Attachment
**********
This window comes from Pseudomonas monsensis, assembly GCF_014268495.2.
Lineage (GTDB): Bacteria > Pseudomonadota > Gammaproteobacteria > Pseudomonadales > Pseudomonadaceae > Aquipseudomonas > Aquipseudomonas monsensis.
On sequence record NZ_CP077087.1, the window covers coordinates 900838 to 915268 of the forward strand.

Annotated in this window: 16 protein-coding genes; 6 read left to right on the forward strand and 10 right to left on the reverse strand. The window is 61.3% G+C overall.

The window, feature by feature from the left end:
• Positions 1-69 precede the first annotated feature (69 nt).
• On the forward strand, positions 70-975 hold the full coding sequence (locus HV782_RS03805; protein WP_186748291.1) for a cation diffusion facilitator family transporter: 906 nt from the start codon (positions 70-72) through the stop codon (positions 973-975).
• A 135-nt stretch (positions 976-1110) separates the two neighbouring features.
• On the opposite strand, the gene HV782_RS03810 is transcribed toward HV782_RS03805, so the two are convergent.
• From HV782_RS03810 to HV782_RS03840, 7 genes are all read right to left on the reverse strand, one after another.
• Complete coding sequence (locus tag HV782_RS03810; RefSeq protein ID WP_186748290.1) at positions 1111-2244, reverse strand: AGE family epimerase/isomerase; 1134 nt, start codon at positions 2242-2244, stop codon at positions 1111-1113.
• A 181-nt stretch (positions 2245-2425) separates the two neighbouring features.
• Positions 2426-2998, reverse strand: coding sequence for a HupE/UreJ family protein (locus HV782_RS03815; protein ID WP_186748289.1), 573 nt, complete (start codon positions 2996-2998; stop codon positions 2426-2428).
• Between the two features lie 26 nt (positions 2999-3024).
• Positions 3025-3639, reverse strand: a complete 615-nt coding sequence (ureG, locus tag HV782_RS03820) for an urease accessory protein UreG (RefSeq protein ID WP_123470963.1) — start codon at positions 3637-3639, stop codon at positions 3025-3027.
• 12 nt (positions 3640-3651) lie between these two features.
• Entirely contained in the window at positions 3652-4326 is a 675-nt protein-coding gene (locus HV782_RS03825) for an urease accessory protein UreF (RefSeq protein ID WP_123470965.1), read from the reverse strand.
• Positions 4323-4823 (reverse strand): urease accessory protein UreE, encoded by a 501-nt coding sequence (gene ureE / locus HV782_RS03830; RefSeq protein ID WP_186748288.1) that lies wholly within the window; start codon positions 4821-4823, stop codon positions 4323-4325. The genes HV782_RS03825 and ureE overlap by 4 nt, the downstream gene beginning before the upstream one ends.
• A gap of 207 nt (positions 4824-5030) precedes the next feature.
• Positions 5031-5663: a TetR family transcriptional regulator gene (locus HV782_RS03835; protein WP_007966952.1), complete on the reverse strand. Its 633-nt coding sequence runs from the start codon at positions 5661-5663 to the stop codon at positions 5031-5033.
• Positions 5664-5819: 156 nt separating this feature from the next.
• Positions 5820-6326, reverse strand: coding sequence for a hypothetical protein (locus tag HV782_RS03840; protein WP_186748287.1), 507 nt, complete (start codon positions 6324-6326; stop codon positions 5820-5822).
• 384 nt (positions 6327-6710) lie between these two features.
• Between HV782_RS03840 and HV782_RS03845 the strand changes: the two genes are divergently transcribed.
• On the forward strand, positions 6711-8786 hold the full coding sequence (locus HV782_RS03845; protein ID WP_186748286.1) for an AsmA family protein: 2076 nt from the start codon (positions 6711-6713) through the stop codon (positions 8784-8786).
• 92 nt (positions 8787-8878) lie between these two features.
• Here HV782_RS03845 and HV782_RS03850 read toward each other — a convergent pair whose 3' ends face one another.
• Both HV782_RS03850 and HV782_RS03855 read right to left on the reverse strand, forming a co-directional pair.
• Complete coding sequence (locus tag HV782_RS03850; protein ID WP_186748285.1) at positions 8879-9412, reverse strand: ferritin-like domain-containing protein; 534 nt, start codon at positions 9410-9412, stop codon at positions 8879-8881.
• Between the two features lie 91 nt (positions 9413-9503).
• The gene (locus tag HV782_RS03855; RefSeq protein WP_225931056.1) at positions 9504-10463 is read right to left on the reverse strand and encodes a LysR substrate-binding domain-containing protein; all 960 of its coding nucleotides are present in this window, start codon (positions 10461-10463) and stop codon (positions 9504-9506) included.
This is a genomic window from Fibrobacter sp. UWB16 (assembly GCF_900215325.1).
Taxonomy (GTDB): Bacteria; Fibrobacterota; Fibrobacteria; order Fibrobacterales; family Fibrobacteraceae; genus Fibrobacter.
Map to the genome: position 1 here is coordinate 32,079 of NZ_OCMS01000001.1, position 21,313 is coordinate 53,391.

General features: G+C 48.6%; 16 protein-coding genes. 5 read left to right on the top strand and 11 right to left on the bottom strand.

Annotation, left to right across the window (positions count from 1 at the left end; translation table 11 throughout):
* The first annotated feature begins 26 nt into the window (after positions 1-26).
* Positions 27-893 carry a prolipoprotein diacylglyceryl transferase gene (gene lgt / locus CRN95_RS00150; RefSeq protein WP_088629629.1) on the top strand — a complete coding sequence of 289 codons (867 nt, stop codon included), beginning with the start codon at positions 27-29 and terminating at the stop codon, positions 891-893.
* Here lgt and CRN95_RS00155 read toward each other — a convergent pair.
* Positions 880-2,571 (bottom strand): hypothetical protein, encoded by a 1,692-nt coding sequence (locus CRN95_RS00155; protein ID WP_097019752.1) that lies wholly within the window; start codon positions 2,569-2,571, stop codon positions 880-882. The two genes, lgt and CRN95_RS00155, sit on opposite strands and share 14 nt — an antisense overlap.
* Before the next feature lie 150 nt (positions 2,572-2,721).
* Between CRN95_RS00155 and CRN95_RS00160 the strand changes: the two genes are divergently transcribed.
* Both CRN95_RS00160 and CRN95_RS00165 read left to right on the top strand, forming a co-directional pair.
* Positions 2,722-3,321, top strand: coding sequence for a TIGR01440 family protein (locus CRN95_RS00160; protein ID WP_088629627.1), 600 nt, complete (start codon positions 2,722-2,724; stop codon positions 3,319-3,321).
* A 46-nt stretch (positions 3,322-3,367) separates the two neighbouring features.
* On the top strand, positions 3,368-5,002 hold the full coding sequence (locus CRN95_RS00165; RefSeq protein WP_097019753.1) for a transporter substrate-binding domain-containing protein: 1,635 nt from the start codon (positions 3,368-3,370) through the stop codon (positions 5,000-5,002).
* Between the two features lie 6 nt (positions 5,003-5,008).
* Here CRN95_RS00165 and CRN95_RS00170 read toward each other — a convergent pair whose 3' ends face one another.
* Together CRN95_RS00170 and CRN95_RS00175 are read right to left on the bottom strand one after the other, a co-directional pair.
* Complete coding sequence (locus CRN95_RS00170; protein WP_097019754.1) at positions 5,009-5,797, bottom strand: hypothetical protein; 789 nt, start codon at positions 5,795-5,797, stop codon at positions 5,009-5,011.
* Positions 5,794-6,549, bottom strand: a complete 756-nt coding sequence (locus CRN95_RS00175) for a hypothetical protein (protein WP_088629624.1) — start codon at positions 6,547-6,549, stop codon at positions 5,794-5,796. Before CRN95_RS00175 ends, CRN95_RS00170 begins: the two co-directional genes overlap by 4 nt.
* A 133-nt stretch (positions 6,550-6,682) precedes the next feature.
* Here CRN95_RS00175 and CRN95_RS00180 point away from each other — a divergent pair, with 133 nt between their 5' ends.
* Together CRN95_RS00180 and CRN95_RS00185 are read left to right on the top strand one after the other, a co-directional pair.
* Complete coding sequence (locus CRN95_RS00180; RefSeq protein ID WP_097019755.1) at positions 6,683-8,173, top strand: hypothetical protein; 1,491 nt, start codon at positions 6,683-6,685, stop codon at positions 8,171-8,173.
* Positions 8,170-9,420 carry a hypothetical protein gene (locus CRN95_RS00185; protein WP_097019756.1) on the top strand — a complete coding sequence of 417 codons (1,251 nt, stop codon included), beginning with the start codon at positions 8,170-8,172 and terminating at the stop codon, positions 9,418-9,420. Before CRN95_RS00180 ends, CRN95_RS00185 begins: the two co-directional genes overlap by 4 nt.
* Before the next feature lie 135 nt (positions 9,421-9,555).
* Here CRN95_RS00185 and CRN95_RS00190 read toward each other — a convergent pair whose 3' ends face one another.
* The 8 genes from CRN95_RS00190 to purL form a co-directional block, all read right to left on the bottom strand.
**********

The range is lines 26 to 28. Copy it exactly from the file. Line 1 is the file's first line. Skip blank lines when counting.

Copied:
• 92 nt (positions 8787-8878) lie between these two features.
• Here HV782_RS03845 and HV782_RS03850 read toward each other — a convergent pair whose 3' ends face one another.
• Both HV782_RS03850 and HV782_RS03855 read right to left on the reverse strand, forming a co-directional pair.